Book Review: False Memory by Dan Krokos

False MemoryTitle: False Memory

Author: Dan Krokos

Series: False Memory #1

Genre: Teen Fantasy

Rating: 3/5 stars

The OverviewMiranda wakes up alone on a park bench with no memory. In her panic, she releases a mysterious energy that incites pure terror in everyone around her. Except Peter, a boy who isn’t at all surprised by Miranda’s shocking ability. Left with no choice but to trust this stranger, Miranda discovers she was trained to be a weapon and is part of an elite force of genetically-altered teens who possess flawless combat skills and powers strong enough to destroy a city. But adjusting to her old life isn’t easy—especially with Noah, the boyfriend she can’t remember loving. Then Miranda uncovers a dark truth that sets her team on the run. Suddenly her past doesn’t seem to matter… when there may not be a future.

False Memory 2

The Review:

I was on the fence with this one at first because, although intriguing, the story was a bit confusing. Now, don’t get me wrong, I absolutely love books with a lot of complexity and plot twists. The difference here was that the explanations were almost always outside the parameters of the understood rules of the world – at least as far as the reader was concerned (anybody familiar with the phrase “jumping the shark?”). What that did for me was take away the fun of trying to figure out what will happen next. All of my theories were squandered every time the rules changed, which happened often. Eventually, I stopped trying to engage in the book and just let it take me where it would.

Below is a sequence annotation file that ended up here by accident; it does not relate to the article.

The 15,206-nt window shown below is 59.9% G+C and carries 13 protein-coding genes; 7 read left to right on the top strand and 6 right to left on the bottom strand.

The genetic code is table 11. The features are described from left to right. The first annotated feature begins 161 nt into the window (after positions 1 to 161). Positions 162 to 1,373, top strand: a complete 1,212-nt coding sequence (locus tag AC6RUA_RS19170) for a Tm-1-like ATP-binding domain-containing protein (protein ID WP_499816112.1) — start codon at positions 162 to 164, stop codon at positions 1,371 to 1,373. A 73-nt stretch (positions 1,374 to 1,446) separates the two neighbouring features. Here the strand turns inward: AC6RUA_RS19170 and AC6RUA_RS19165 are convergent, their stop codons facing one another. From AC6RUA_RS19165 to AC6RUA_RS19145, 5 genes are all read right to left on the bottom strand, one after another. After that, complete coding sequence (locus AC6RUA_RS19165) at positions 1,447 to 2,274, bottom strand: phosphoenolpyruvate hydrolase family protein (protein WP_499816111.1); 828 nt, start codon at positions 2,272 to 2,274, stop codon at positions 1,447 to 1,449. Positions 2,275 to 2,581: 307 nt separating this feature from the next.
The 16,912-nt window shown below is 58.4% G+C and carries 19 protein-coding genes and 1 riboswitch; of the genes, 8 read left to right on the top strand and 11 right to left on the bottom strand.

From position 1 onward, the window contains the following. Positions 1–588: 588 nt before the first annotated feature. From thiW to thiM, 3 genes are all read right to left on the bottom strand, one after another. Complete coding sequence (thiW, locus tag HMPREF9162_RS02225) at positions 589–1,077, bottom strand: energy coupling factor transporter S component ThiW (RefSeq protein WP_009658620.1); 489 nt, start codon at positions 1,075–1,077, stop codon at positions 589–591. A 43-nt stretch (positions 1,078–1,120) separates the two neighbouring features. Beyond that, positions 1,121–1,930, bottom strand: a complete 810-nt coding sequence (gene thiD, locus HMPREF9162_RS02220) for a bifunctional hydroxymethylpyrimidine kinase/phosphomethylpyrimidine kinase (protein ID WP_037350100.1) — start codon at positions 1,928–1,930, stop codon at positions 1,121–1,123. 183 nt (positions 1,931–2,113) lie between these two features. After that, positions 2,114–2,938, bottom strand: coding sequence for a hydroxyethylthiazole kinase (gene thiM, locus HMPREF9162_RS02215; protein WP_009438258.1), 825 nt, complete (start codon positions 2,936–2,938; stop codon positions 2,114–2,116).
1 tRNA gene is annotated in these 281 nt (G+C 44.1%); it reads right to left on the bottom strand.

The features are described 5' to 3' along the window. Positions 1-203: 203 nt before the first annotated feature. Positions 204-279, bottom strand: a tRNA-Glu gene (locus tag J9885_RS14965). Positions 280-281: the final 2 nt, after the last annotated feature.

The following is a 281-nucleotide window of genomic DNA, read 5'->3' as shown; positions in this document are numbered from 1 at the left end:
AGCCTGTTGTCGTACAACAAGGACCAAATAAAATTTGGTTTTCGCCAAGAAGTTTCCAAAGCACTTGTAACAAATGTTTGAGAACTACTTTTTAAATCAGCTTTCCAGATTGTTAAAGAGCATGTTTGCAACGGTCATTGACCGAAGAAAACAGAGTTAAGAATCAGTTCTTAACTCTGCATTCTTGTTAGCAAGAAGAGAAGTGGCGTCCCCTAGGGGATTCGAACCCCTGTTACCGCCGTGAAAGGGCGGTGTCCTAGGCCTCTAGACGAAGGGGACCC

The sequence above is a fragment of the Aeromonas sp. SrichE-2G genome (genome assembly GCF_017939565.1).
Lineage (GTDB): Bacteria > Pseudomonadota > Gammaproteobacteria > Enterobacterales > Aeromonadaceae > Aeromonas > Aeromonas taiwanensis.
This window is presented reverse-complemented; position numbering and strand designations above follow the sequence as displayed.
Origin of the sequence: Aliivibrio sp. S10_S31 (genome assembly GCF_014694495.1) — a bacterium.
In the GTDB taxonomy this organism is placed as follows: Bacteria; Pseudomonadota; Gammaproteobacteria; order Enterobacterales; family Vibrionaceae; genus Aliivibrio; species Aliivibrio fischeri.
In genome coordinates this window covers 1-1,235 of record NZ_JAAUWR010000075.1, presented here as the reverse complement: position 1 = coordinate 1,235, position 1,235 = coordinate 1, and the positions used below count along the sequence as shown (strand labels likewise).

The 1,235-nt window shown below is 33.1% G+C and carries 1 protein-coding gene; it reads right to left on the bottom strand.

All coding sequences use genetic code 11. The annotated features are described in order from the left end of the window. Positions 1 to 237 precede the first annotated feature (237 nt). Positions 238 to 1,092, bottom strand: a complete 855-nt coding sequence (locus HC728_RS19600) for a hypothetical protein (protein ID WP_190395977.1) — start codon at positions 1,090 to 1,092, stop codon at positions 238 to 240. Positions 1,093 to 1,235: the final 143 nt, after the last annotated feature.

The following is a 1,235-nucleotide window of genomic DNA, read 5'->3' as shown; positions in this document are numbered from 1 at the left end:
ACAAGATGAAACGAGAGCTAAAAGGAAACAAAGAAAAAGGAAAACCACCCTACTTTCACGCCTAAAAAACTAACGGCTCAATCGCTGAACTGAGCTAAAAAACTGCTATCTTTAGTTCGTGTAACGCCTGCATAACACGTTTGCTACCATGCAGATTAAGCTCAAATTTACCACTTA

For the most part, I enjoyed the journey, but I can’t help but wonder how much cooler it would’ve been had I known all the rules up front. There were a few instances where I’m sure the author was trying to provide more information about the situation, but it was a bit ambiguous and unclear – and I don’t think it was supposed to be. I kept feeling like I should know more about the situation than I did (which is definitely part of my overall confusion) so either I was overly dense or the author conveyed it poorly.

This was a really fast-paced book – so much so that if I got distracted even for a second I had to go back and reread because it really was just one thing after another. Ironically, the faster pacing is supposed to be more accessible for those with short attention spans, but I found it had the opposite effect. Anyway, It might have moved a little too fast because it didn’t give me a chance to get emotionally involved with the characters. There’s not a lot of time for inner reflection and development when external conflicts are coming at you left and right. It does, however, get a lot more involved as it goes along.

Now, I’m hoping the second book will provide some answers. I have little patience for books that continually string you along without any payoffs. It’s part of the reason why I quit reading Mazed Runner after book #2 – I just got tired of not knowing what was going on. This book is written in the same vein, so if you’re a fan of one you will most definitely like the other. The benefit of having a super fast-paced book like this one is that there’s never a dull moment – plenty of action and entertainment. My overall impressions were positive, and I can see myself recommending it in the future.

Recommended Reading: for dystopian fans who like a lot of action – this book will really grab you by the hand and run. Also especially for those who loved Dashner’s Maze Runner.

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by Niki Hawkes

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